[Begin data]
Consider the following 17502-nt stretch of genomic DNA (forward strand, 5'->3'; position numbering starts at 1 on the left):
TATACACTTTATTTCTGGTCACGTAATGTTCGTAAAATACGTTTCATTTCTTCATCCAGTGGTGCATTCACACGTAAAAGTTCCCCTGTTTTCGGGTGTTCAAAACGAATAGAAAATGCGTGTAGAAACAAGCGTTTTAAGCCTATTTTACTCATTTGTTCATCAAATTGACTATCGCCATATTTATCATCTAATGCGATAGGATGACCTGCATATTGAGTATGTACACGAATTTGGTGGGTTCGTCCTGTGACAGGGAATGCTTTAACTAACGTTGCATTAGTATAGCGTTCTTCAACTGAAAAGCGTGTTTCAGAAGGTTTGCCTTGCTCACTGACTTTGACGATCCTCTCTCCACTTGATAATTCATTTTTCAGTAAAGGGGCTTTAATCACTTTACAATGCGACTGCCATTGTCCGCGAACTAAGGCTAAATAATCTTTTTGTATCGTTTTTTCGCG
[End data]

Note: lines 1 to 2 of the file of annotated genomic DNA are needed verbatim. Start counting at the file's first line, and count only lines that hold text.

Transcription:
Consider the following 17502-nt stretch of genomic DNA (forward strand, 5'->3'; position numbering starts at 1 on the left):
TATACACTTTATTTCTGGTCACGTAATGTTCGTAAAATACGTTTCATTTCTTCATCCAGTGGTGCATTCACACGTAAAAGTTCCCCTGTTTTCGGGTGTTCAAAACGAATAGAAAATGCGTGTAGAAACAAGCGTTTTAAGCCTATTTTACTCATTTGTTCATCAAATTGACTATCGCCATATTTATCATCTAATGCGATAGGATGACCTGCATATTGAGTATGTACACGAATTTGGTGGGTTCGTCCTGTGACAGGGAATGCTTTAACTAACGTTGCATTAGTATAGCGTTCTTCAACTGAAAAGCGTGTTTCAGAAGGTTTGCCTTGCTCACTGACTTTGACGATCCTCTCTCCACTTGATAATTCATTTTTCAGTAAAGGGGCTTTAATCACTTTACAATGCGACTGCCATTGTCCGCGAACTAAGGCTAAATAATCTTTTTGTATCGTTTTTTCGCG